Focus on Immigration – Tier 4Posted: January 9, 2012
Please note that since this article has been published immigration guidance has changed. Please see our post UK NARIC’s Visas and Nationality Service launches on 6 April which contains more up-to-date information.
The UK boasts some of the most well respected universities, currently the UK has 32 of the top 200 universities in the world! Additionally, accredited qualifications gained at UK schools, colleges and universities are recognised across the globe and English is the language of business.
Just a handful of the reasons why coming to the UK to study might just be the best decision someone ever makes!
But how do potential students get here?
If they are from outside the European Union they will need to apply through Tier 4 of the Points Based System (PBS) for immigration to the UK. European Union citizens don’t need to use this route as they can apply in the same way as UK citizens.
Applying from outside the EU*
Under Tier 4 of the PBS there are two routes; Child and General. Tier 4 (Child) is for children between 4 and 17. Children between 4 and 15 may only be educated at independent fee paying schools. Tier 4 (General) is for those coming to the UK for post 16 education.
In both cases migrants will need to score 40 points: 30 points come from having a Certificate of Acceptance of Studies and 10 points from having enough money to cover the course fees and the monthly living costs (known as maintenance funds).
A Certificate of Acceptance of Studies (CAS) is issued by the admitting institute; these are also known as sponsors. A full list of the education providers that are sponsors can be found on the UK BA website.
There are three ratings for sponsors:
Highly Trusted Sponsors – a sponsor which can offer the widest range of courses.
Category A – a sponsor which has not fulfilled the requirements for Highly Trusted Sponsor status.
Category B – UK BA has had concerns about their ability to meet all of their sponsor duties or because they had interim accreditation from one of the previously approved accreditation bodies.
Once a course and place to study have been identified, potential students will need to satisfy the particular entry requirements. It is sensible to make sure that colleges and universities understand the level of qualifications used for entry and the best way of doing this is by using a Statement of Comparability.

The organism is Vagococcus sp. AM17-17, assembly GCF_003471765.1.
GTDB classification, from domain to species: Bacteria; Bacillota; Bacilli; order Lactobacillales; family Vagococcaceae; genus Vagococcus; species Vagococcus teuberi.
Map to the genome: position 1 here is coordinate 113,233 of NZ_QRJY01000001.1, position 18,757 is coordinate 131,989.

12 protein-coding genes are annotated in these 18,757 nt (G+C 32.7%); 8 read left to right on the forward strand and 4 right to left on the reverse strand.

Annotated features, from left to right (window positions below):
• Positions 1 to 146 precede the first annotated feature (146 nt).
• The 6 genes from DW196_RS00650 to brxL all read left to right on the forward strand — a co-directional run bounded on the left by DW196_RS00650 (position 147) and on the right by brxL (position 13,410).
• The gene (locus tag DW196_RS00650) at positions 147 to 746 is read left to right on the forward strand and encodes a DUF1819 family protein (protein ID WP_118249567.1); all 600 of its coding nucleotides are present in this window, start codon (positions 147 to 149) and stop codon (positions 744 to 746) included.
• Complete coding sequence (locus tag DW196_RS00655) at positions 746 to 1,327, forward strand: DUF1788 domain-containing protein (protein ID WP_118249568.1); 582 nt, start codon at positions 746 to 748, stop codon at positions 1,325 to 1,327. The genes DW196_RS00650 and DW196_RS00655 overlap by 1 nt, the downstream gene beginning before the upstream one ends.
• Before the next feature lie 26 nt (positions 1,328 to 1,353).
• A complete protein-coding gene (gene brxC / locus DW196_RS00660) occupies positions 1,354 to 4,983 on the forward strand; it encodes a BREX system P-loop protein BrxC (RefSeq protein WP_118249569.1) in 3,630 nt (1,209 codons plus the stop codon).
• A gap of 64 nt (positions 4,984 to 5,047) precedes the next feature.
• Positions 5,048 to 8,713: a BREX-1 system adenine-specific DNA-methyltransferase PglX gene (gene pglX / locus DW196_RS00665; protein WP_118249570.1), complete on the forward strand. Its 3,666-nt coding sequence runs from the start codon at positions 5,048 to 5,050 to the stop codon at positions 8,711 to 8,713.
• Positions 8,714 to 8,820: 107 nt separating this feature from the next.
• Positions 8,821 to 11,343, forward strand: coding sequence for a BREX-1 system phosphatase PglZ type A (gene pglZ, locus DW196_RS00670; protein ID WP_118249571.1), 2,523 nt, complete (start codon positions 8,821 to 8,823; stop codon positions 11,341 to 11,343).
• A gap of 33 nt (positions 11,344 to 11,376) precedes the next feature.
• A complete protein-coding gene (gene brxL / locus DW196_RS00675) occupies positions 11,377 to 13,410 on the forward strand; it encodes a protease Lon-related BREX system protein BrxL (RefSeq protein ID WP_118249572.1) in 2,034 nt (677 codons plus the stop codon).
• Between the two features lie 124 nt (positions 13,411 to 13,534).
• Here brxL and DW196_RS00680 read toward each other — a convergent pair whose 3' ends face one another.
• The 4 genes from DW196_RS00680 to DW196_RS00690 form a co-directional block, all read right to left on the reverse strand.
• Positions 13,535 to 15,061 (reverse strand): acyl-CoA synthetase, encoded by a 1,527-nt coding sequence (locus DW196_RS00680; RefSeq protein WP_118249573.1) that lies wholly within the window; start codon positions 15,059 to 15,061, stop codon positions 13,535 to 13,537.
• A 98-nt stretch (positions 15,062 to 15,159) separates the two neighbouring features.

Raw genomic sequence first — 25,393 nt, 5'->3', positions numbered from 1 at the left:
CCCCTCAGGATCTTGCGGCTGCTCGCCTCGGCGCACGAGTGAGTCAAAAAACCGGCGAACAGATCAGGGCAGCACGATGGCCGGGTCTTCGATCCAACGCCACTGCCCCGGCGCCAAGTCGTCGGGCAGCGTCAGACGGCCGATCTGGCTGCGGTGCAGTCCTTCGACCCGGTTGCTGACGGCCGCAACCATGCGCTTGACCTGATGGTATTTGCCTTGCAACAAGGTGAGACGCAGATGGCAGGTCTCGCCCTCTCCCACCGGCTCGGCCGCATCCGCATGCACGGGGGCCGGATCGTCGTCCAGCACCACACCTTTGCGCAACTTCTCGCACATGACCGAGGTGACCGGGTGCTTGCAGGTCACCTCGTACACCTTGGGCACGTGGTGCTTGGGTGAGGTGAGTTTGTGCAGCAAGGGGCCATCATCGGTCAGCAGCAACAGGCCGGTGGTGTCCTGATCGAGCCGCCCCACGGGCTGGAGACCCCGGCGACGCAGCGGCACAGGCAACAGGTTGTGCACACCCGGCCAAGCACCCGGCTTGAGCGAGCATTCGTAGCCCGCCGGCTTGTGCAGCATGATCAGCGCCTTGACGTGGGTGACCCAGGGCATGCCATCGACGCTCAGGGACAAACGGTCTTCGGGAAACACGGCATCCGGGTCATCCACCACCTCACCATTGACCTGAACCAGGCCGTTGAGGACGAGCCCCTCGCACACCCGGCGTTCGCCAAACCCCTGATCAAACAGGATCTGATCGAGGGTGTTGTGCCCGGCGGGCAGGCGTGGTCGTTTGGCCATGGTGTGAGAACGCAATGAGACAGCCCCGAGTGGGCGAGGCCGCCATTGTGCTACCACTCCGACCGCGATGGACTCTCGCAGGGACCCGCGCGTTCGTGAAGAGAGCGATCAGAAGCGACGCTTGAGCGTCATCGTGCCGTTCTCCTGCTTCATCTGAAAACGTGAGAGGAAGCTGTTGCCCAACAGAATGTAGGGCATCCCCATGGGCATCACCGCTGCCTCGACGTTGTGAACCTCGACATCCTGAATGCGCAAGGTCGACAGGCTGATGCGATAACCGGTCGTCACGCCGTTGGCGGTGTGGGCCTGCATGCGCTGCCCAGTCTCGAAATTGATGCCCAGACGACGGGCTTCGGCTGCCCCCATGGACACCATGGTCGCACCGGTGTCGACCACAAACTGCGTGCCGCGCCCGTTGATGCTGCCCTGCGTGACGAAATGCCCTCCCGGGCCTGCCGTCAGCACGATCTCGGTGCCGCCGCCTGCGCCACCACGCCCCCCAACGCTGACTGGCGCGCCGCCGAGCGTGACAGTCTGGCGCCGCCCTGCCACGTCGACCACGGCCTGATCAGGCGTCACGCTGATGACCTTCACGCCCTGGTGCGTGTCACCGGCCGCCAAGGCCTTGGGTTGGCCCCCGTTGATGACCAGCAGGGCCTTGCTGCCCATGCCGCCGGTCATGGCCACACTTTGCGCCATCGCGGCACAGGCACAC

Education oversight is the process by which an appropriate body undertakes a public review of an education establishment and their management of academic standards in order for the provider to achieve Highly Trusted Sponsor status.
There are a number of bodies which carry out this role:
- Quality Assurance Agency for Higher Education (higher education institutions)
- Ofsted (publically funded schools and colleges in England)
- Education Scotland (all publically funded further education colleges and English language schools in Scotland)
- Estyn (publically funded education and training providers in Wales)
- Education and Training Inspectorate (publicly funded education and training providers in Northern Ireland)
- Independent Schools Inspectorate (independent schools in England, British Schools Overseas, most of the private further education colleges and English language colleges in England and Wales)
- Bridge Schools Inspectorate (further education colleges with a clear religious purpose) or
- School Inspection Service (further education Montessori and Steiner providers).
It is important that potential students check the status of their institution, this can be done on the UK BA website.
If a Tier 4 (General) student has had their CAS assigned after 21 April 2011 and they are enrolling on a Bachelor (QCF level 6 or equivalent level) course then they will need to demonstrate that they are competent to at least level B2 on CEFR.
If the student is studying for qualifications higher than GCSE, but lower than Bachelor level (QCF 3 – 5 or equivalent level) then they will need to demonstrate that they are competent to at least level B1 on CEFR.
There are a couple of ways in which students can demonstrate their ability:
- coming from a majority English-speaking country
- having successfully completed a secure English language test which has been mapped to the relevant level
Applying from within the EU*
EU citizens apply through the same channels as UK nationals; all applications for undergraduate courses should be made through UCAS and all other applications should be made directly with the provider, i.e. not using Tier 4 of the PBS.
Potential students who are non-UK nationals should check the UK BA website before applying.
How UK NARIC can help
Under the Points Based System schools, college and universities are under increased scrutiny from UK BA. As sponsors they have to carry out specific duties; these include demonstrating that their systems and processes make sure that they are admitting students who are willing and able to complete the particular course to which they have applied.
To make it easier for the admissions staff, potential students can use a Statement of Comparability to confirm the recognition of an overseas qualification and its comparable level in the UK.*
Tim Buttress, January 2012
*Please check the Home Office website to ensure that you have the most up-to-date information.